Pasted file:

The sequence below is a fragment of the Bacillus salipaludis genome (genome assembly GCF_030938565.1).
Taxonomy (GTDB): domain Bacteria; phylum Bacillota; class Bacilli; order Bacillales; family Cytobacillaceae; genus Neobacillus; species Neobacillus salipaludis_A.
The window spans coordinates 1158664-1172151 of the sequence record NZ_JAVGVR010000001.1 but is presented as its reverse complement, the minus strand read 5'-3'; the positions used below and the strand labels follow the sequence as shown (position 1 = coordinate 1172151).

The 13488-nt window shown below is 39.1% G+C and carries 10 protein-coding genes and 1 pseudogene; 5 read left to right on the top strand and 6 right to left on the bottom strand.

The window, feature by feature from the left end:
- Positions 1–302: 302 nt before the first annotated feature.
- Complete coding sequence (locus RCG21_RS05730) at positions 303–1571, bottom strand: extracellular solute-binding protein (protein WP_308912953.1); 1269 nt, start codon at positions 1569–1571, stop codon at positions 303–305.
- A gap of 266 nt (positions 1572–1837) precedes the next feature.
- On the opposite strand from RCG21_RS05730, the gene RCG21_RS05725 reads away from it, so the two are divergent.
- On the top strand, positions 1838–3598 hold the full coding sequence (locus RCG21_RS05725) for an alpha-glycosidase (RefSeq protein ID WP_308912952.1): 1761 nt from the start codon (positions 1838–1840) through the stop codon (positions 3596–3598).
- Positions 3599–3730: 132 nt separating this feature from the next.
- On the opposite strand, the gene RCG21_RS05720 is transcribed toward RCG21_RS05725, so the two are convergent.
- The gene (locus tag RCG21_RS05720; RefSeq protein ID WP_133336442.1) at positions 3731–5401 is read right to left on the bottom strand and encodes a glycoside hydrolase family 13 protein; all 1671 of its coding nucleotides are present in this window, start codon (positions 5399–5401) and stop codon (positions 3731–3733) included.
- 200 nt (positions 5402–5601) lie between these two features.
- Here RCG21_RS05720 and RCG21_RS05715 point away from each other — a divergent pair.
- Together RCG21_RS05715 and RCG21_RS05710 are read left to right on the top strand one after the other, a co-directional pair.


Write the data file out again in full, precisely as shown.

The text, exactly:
The sequence below is a fragment of the Bacillus salipaludis genome (genome assembly GCF_030938565.1).
Taxonomy (GTDB): domain Bacteria; phylum Bacillota; class Bacilli; order Bacillales; family Cytobacillaceae; genus Neobacillus; species Neobacillus salipaludis_A.
The window spans coordinates 1158664-1172151 of the sequence record NZ_JAVGVR010000001.1 but is presented as its reverse complement, the minus strand read 5'-3'; the positions used below and the strand labels follow the sequence as shown (position 1 = coordinate 1172151).

The 13488-nt window shown below is 39.1% G+C and carries 10 protein-coding genes and 1 pseudogene; 5 read left to right on the top strand and 6 right to left on the bottom strand.

The window, feature by feature from the left end:
- Positions 1–302: 302 nt before the first annotated feature.
- Complete coding sequence (locus RCG21_RS05730) at positions 303–1571, bottom strand: extracellular solute-binding protein (protein WP_308912953.1); 1269 nt, start codon at positions 1569–1571, stop codon at positions 303–305.
- A gap of 266 nt (positions 1572–1837) precedes the next feature.
- On the opposite strand from RCG21_RS05730, the gene RCG21_RS05725 reads away from it, so the two are divergent.
- On the top strand, positions 1838–3598 hold the full coding sequence (locus RCG21_RS05725) for an alpha-glycosidase (RefSeq protein ID WP_308912952.1): 1761 nt from the start codon (positions 1838–1840) through the stop codon (positions 3596–3598).
- Positions 3599–3730: 132 nt separating this feature from the next.
- On the opposite strand, the gene RCG21_RS05720 is transcribed toward RCG21_RS05725, so the two are convergent.
- The gene (locus tag RCG21_RS05720; RefSeq protein ID WP_133336442.1) at positions 3731–5401 is read right to left on the bottom strand and encodes a glycoside hydrolase family 13 protein; all 1671 of its coding nucleotides are present in this window, start codon (positions 5399–5401) and stop codon (positions 3731–3733) included.
- 200 nt (positions 5402–5601) lie between these two features.
- Here RCG21_RS05720 and RCG21_RS05715 point away from each other — a divergent pair.
- Together RCG21_RS05715 and RCG21_RS05710 are read left to right on the top strand one after the other, a co-directional pair.